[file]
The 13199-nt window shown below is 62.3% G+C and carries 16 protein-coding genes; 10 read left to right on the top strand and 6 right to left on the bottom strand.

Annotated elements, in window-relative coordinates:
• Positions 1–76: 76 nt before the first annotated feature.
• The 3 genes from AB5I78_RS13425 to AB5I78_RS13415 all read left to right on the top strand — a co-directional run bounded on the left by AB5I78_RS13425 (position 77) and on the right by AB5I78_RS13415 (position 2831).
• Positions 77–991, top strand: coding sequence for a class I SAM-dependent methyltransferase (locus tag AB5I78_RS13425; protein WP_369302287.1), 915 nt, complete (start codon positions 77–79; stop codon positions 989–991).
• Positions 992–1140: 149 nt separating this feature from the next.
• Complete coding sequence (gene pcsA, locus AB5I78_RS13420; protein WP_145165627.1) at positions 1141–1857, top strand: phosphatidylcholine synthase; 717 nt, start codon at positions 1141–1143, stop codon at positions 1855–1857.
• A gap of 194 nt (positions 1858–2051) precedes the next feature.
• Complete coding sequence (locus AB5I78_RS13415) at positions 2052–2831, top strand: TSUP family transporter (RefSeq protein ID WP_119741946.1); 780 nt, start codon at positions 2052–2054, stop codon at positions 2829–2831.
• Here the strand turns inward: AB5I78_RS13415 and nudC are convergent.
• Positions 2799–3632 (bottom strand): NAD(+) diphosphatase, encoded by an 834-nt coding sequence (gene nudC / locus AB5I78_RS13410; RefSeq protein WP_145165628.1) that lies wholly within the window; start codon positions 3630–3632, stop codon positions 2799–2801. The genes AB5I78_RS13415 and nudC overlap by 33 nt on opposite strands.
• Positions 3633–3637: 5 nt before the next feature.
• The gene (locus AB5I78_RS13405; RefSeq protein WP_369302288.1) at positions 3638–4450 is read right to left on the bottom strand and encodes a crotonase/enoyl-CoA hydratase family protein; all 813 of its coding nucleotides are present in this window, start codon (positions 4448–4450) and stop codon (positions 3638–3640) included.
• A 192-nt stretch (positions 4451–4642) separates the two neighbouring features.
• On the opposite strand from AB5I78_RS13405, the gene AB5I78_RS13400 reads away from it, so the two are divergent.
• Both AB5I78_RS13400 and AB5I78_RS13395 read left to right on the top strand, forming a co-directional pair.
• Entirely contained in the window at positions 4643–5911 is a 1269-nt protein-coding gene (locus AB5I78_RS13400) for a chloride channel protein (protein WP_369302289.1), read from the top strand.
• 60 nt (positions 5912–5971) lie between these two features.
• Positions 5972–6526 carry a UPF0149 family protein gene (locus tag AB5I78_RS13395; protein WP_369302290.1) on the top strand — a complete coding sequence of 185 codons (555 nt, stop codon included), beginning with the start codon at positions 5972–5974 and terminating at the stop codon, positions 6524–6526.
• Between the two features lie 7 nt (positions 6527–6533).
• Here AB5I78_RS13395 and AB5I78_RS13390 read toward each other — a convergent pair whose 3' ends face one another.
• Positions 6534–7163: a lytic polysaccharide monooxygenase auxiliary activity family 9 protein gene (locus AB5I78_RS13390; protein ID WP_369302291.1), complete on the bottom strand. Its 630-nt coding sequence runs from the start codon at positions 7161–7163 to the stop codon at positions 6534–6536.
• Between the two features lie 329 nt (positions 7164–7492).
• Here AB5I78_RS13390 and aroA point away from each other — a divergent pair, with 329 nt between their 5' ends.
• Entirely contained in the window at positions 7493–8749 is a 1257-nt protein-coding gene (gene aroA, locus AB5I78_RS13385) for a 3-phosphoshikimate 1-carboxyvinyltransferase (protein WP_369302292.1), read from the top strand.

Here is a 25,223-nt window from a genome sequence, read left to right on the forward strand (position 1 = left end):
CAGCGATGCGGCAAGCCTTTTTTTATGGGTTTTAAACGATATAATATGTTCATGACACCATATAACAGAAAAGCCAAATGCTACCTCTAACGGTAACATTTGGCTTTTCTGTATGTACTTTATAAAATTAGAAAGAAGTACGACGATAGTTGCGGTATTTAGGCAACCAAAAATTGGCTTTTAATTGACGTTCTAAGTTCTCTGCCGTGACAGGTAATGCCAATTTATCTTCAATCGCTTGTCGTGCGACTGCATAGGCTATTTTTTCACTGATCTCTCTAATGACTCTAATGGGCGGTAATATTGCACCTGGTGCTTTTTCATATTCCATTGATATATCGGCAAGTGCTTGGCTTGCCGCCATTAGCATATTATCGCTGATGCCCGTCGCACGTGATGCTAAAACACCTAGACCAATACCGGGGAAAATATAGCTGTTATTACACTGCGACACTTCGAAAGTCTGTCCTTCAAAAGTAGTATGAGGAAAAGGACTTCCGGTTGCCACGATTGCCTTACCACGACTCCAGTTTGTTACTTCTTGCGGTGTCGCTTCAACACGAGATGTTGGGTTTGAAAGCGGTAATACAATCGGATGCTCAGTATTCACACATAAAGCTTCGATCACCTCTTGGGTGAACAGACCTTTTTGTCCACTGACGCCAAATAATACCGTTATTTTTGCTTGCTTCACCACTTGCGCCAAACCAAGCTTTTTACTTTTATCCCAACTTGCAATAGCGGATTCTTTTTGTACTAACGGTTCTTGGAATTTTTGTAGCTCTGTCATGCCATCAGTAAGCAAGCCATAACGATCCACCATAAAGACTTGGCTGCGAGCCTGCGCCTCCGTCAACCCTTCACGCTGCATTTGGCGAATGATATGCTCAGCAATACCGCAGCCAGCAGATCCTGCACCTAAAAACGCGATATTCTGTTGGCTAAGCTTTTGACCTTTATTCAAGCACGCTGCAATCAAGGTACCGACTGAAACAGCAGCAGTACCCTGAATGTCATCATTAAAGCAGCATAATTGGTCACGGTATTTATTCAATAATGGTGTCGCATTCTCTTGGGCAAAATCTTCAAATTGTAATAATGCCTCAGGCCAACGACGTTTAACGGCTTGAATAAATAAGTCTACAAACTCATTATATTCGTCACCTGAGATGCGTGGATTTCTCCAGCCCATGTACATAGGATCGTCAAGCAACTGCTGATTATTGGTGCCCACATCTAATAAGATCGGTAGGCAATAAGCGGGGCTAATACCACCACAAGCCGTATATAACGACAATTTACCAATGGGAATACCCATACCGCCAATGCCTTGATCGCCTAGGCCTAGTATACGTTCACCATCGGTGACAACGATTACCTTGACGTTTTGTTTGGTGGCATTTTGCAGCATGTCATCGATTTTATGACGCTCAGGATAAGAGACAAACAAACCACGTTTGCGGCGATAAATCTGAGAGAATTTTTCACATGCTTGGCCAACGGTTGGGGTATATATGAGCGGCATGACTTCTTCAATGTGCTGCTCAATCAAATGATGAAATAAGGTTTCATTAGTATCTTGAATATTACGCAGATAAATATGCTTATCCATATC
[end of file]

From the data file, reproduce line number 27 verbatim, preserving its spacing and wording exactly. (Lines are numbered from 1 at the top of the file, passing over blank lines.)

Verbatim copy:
CAGCGATGCGGCAAGCCTTTTTTTATGGGTTTTAAACGATATAATATGTTCATGACACCATATAACAGAAAAGCCAAATGCTACCTCTAACGGTAACATTTGGCTTTTCTGTATGTACTTTATAAAATTAGAAAGAAGTACGACGATAGTTGCGGTATTTAGGCAACCAAAAATTGGCTTTTAATTGACGTTCTAAGTTCTCTGCCGTGACAGGTAATGCCAATTTATCTTCAATCGCTTGTCGTGCGACTGCATAGGCTATTTTTTCACTGATCTCTCTAATGACTCTAATGGGCGGTAATATTGCACCTGGTGCTTTTTCATATTCCATTGATATATCGGCAAGTGCTTGGCTTGCCGCCATTAGCATATTATCGCTGATGCCCGTCGCACGTGATGCTAAAACACCTAGACCAATACCGGGGAAAATATAGCTGTTATTACACTGCGACACTTCGAAAGTCTGTCCTTCAAAAGTAGTATGAGGAAAAGGACTTCCGGTTGCCACGATTGCCTTACCACGACTCCAGTTTGTTACTTCTTGCGGTGTCGCTTCAACACGAGATGTTGGGTTTGAAAGCGGTAATACAATCGGATGCTCAGTATTCACACATAAAGCTTCGATCACCTCTTGGGTGAACAGACCTTTTTGTCCACTGACGCCAAATAATACCGTTATTTTTGCTTGCTTCACCACTTGCGCCAAACCAAGCTTTTTACTTTTATCCCAACTTGCAATAGCGGATTCTTTTTGTACTAACGGTTCTTGGAATTTTTGTAGCTCTGTCATGCCATCAGTAAGCAAGCCATAACGATCCACCATAAAGACTTGGCTGCGAGCCTGCGCCTCCGTCAACCCTTCACGCTGCATTTGGCGAATGATATGCTCAGCAATACCGCAGCCAGCAGATCCTGCACCTAAAAACGCGATATTCTGTTGGCTAAGCTTTTGACCTTTATTCAAGCACGCTGCAATCAAGGTACCGACTGAAACAGCAGCAGTACCCTGAATGTCATCATTAAAGCAGCATAATTGGTCACGGTATTTATTCAATAATGGTGTCGCATTCTCTTGGGCAAAATCTTCAAATTGTAATAATGCCTCAGGCCAACGACGTTTAACGGCTTGAATAAATAAGTCTACAAACTCATTATATTCGTCACCTGAGATGCGTGGATTTCTCCAGCCCATGTACATAGGATCGTCAAGCAACTGCTGATTATTGGTGCCCACATCTAATAAGATCGGTAGGCAATAAGCGGGGCTAATACCACCACAAGCCGTATATAACGACAATTTACCAATGGGAATACCCATACCGCCAATGCCTTGATCGCCTAGGCCTAGTATACGTTCACCATCGGTGACAACGATTACCTTGACGTTTTGTTTGGTGGCATTTTGCAGCATGTCATCGATTTTATGACGCTCAGGATAAGAGACAAACAAACCACGTTTGCGGCGATAAATCTGAGAGAATTTTTCACATGCTTGGCCAACGGTTGGGGTATATATGAGCGGCATGACTTCTTCAATGTGCTGCTCAATCAAATGATGAAATAAGGTTTCATTAGTATCTTGAATATTACGCAGATAAATATGCTTATCCATATC